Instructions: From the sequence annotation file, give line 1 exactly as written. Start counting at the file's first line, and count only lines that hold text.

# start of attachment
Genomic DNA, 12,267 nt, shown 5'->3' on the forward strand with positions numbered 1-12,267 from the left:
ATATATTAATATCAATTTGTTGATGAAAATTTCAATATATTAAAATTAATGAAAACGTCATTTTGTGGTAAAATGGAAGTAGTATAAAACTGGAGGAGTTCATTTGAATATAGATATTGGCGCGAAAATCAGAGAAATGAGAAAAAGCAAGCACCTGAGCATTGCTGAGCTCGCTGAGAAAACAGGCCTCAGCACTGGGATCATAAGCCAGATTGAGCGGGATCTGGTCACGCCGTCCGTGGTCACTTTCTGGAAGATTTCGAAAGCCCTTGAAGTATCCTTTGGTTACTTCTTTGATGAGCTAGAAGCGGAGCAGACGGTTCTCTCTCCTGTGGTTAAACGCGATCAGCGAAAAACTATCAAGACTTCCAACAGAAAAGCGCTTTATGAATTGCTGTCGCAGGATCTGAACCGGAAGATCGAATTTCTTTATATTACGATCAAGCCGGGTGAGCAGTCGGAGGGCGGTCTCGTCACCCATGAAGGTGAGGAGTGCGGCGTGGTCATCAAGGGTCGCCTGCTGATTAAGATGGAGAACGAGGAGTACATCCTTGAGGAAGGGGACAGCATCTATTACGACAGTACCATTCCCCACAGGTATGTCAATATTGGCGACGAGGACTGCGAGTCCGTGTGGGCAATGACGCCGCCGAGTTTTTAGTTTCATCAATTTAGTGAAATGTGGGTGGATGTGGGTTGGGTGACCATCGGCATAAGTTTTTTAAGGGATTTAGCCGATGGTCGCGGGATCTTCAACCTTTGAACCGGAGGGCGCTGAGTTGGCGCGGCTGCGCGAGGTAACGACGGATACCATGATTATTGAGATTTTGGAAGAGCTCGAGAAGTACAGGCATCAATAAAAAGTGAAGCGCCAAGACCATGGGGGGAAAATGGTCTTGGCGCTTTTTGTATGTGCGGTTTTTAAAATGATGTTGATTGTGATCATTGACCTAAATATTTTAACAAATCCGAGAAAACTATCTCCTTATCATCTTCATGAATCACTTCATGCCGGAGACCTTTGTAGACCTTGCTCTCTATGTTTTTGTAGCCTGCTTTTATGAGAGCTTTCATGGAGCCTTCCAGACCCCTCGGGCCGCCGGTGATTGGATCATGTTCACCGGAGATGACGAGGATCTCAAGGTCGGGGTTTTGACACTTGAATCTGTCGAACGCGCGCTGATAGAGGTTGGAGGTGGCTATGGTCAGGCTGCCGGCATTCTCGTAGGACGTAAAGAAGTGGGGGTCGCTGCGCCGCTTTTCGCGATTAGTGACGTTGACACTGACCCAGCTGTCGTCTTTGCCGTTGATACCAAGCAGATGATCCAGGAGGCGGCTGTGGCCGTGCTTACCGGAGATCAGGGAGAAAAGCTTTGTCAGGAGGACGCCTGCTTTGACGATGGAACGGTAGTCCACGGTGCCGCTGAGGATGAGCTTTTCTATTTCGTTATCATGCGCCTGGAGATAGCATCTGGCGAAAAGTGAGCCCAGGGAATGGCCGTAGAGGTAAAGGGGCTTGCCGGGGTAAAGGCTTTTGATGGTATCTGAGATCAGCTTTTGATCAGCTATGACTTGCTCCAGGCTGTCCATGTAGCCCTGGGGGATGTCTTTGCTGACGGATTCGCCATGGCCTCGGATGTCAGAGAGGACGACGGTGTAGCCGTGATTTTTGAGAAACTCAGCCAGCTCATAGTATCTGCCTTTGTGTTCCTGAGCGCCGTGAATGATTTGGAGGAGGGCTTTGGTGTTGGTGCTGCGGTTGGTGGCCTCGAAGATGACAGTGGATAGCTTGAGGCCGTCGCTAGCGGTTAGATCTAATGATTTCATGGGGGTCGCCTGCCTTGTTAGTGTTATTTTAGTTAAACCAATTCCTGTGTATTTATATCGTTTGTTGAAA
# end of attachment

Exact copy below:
Genomic DNA, 12,267 nt, shown 5'->3' on the forward strand with positions numbered 1-12,267 from the left: